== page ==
…so i don’t have to be. Does this look like a dog who needs “mood enhancers?”
It all started Saturday afternoon. The sun was shining and there were a million people in the neighborhood of the shop for a special Murder Mystery day. It was standing room only for six hours and I was late getting out to give Sabu her mid-afternoon potty walk. Everything looked fine, she behaved as normal, but when I went out to leave for the day I saw that she had removed the fur from a quarter-sized area on her left hip. No hair and the skin was inflamed and she was in distress. Sigh.
Sabu has done this before, licked a hole in herself until the skin turned black and fell off in a huge nasty scab, so I braced myself for another episode of yuck. I watched her closely all evening to keep her from licking, but you know how sly dogs can be.
By Sunday morning, she was depressed and in obvious pain from her self-inflicted wound. Out on our morning walk we spied one of our neighbors and wandered over to say hey. Sabu did not want to be petted and as soon as Lara saw the hot spot and Sabu’s odd reaction to her she said, “I know just what this is – I had Ruger [her 12-year-old black labrador] in to the vet on Thursday for this same thing. It’s “large dog anxiety disorder.”
Well, huh. I had no idea it was a “thing” and that it had a name. She was nice enough to give me a few antibiotic pills to tide us over until I could get Sabu to the vet today, which worked a treat.
So off to the vet’s office we went this AM to get an In Person diagnosis and to get Sabu’s shots and license updated. Sabu was less than thrilled to be there and adamant that the vet tech Would.Not. be taking her temperature in any orifice, thankyouverymuch. Not even a muzzle would induce her to let anyone near her sore spot. Sigh.
When the vet came in and tried to get a closer look and Sabu resisted by jerking away, growling, howling, yipping, etc. She Was.Not.Going.To.Be.Examined.
It was at this point that the vet said, “Rather than overstimulate her further today, I’m going to recommend an antihistamine that has Mood Enhancing side effects because I believe she would benefit from it.” He then went on to explain that when I picked the prescription up at the pharmacy the word “Prozac” might be tossed around and I was not to get excited about it…At which point I started laughing.
“My dog is going to be on Prozac! That is hilarious! I’ll be blogging this for sure!”
Really, I have no problem with better living through chemistry and for those who have chemical imbalances that can be corrected with a pill, I say, “take the pill and be happy!” I just hadn’t considered it for my no-doubt-about-it neurotic dog.
While she was “in the back” getting her shots the vet techs shaved the area around the hot spot so they could see how bad it was and recommend treatment if needed. The dog howled the entire time like they were pulling out her toenails. I was so embarrassed. She is a Drama Queen for sure!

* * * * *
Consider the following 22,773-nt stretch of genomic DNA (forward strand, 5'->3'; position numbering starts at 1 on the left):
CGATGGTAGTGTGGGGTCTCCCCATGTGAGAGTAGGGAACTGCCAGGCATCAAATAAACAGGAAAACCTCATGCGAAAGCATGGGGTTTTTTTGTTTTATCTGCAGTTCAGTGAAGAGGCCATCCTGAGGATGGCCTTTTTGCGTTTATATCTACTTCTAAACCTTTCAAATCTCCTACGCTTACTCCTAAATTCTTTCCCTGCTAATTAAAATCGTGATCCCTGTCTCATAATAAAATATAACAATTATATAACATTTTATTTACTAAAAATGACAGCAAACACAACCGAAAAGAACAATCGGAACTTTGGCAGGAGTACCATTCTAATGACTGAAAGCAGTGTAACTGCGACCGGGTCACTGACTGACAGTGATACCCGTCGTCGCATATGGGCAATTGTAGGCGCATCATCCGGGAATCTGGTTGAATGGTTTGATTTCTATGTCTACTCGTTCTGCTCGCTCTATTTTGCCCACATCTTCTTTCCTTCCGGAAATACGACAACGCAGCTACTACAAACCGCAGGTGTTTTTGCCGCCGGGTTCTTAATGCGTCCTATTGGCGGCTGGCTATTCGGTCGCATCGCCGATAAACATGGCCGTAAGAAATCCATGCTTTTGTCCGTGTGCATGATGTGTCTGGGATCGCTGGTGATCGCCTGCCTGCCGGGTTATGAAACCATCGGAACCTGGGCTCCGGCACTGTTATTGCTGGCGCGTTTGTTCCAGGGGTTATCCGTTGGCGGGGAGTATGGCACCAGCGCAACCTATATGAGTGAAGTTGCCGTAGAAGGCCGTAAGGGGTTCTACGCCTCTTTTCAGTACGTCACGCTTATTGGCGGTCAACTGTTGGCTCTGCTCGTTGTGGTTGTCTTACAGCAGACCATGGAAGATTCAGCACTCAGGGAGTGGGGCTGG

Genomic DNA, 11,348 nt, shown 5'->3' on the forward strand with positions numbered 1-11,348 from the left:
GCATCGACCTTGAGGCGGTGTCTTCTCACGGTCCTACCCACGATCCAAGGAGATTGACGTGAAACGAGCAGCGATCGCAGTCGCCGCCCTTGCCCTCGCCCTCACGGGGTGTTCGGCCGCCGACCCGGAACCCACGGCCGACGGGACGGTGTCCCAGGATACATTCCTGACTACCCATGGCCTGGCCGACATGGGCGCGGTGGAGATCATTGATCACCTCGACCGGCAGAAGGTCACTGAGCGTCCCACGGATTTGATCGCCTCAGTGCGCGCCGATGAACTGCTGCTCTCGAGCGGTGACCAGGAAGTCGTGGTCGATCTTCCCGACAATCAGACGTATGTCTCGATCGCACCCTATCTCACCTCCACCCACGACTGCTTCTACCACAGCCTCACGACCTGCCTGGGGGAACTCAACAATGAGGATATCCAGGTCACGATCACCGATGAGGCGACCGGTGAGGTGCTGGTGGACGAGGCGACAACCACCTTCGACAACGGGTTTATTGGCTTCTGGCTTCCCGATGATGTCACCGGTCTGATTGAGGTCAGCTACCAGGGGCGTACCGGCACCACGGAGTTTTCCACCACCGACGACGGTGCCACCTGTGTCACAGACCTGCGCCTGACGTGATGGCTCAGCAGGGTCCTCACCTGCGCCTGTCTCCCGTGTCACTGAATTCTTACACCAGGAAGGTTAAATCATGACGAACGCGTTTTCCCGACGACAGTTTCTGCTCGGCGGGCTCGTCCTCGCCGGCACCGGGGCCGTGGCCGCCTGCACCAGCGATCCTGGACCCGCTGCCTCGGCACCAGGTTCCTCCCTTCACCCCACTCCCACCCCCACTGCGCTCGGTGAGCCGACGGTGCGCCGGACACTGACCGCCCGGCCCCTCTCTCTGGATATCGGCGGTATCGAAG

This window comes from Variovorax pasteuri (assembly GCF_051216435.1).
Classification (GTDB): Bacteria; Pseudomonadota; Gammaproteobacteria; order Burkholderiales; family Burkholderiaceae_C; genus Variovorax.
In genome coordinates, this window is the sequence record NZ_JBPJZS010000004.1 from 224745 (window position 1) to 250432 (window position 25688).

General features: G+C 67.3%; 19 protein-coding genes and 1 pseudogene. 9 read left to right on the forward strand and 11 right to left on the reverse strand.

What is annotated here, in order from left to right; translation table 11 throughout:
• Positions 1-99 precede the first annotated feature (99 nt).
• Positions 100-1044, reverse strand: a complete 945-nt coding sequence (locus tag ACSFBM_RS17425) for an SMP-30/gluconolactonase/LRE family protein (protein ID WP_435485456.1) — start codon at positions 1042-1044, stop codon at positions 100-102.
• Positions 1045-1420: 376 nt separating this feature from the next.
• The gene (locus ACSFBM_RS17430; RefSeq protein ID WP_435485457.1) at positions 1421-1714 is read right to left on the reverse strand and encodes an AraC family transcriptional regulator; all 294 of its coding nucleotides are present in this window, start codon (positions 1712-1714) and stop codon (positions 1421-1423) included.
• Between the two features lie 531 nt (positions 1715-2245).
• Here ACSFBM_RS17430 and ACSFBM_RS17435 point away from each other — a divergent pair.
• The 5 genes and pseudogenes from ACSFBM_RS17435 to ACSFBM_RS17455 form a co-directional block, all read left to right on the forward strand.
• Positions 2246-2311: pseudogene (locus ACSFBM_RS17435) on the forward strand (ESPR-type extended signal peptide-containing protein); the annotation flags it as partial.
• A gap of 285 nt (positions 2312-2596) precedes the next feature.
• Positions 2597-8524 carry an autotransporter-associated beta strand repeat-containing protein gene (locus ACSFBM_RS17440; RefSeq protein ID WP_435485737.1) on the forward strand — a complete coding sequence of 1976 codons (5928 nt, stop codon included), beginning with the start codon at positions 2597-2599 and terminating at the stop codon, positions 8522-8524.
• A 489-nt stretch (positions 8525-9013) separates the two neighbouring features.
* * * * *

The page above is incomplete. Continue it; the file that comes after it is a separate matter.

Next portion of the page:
She’s had her first dose of Doggy Happy Pills (hidden inside a powdered sugar donut hole because I’m a cool Dog Mom that way) and is now sacked out like she hasn’t slept for a week. Admittedly she’s had a long day – a trip to the vet, a visit at the dog park with four other big dogs, a long walk on the beach and dinner half an hour late.
From PetcareRX (bold mine):
Doxepin, belonging to the group of tricyclic antidepressant drugs, is a psychotropic agent known for its anxiolytic and antidepressant properties and anticholinergic and sedative effects. Doxepin is recommended for the treatment of depression and/or anxiety. The medication is effective for the treatment of noise phobia, depression, anxiety and obsessive compulsive disorders (OCD) in canines like acral lick dermatitis.The active ingredient, doxepin, is a strong antihistamine, effective against the dopamine receptors in the central nervous system. The analgesic action of the medicine is triggered by the sodium channel blocking activity of the active ingredient, Doxepin Hydrochloride.
The commonly observed side effects include low blood pressure, high blood pressure, drowsiness, rapid heart rate, dry mouth and constipation. In rare instances, doxepin turns urine blue-green in color.
Stay tuned for reports about Sabu’s urine color 🙂
The pharmacist gave me two full sheets, typed small, of precautions and advisories. I told her the medication was for my dog, but she gave them to me any way. The list of side effects for people is pretty disturbing, and if they affect my dog I’m not sure what I’ll do. I mean, if she jumps into the creek, is that a “suicidal action” or just a dog being a dog?
Maybe I’m over-thinking this one. She seems fine at the moment, resting quietly, staring off into space, so I have to assume the drugs are working as she has left the hot spot alone for several hours now.
Stay tuned for updates…